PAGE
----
I have 6 characters in total so far, you can have a party of 4, and i can say each character has his own personality that you can identify with and stablish relationships to make your experience more personal and nothing is ever thrown at your face, for example those 3 extra characters i got to accompany me was because i am the type of rpg gamer that have to talk to everyone, enter every house and do errands just for the sake of it...there is always an option to be a dick and ask for a reward to do something...but i rarely use it, my character is a Dalish elf with a Link personality lol. Also your party members will agree or disagree with thinks you do and have a bar that determine the level of acceptance towards you...also you can fire them anytime you want.

Graphics are fine to me, although i'm the type of gamer that don't care much about that, i do care about the Art direction though, like Shadow of the Colossus(this game doesn't have the best graphics technically...but ironically it is one of the best looking games i have seen. Overall graphics are good and characters look good too.

The menu and interface are really overwhelming the first time you see it, but end up being really usefull once you understand it.
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3 of 3 people found the following review helpful
on December 10, 2010
I would have bought this game when it first came out, but I only recently purchased a PS3. Dragon Age features engrossing game play, and plenty of freedom to tailor your experience. While traveling on quests, the characters often engage in funny conversations. They really grew on me after awhile. You can customize so many different things about your character(s), including his/her origin story. Also, the decisions you make (whether "good" or "evil") affect the story's plot as well as your team mates' opinion of you.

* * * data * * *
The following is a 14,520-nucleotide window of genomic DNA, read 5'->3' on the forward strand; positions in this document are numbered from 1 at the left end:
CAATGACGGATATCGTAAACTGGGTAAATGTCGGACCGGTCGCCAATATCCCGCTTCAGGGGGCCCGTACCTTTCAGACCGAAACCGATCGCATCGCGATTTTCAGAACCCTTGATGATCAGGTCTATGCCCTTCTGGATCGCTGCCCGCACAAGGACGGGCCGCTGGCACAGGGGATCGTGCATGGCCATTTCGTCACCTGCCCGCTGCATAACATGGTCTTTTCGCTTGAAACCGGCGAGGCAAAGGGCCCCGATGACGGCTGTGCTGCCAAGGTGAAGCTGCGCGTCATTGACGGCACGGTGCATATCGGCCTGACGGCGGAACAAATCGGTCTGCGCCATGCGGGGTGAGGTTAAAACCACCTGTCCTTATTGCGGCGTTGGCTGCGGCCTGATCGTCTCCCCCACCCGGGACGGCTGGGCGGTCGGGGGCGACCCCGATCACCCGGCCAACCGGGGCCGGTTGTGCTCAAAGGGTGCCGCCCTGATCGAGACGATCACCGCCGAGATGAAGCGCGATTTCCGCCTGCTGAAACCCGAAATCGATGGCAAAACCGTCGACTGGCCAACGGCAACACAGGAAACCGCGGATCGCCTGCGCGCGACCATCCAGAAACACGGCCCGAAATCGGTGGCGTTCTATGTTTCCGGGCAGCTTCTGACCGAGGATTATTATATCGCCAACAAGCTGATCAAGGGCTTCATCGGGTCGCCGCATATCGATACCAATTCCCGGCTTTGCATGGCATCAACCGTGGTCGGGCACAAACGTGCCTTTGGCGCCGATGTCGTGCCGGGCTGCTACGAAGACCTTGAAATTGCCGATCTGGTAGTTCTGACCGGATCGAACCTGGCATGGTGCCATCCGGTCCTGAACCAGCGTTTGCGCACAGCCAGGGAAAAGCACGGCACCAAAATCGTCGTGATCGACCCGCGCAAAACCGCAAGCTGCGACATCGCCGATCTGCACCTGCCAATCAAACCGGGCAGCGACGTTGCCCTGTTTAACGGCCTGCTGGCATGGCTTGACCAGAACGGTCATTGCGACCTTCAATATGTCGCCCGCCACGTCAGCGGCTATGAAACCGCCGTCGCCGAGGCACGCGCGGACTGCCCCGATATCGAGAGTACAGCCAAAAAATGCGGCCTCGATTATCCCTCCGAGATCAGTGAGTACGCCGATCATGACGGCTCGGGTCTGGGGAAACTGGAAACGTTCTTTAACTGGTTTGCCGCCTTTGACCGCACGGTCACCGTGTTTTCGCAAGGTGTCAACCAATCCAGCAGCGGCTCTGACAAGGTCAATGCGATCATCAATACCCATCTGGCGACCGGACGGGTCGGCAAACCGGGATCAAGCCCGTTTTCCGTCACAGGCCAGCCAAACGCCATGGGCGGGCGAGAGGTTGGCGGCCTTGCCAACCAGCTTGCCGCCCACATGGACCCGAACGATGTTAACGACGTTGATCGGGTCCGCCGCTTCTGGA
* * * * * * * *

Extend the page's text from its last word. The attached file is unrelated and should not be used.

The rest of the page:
If you liked Baldur's Gate on the PC, you'll definitely enjoy this. I hated God of War 3 because of the constant button mashing. Pretty graphics, but off-putting game play on GOW3. Dragon Age requires strategic thinking as you build (and "program") characters, choose side missions and craft supplies. Yet it's also fairly fast-paced (although you can pause and direct your characters to execute specific tasks if the action gets too crazy).

There is a huge amount of game waiting for you in this Ultimate Edition. It's easily one of the three best games I've played on any console. I read that you can upload a previous save from this game when you play the sequel, Dragon Age 2. Your earlier decisions will be acknowledged in the new game. Very much looking forward to that...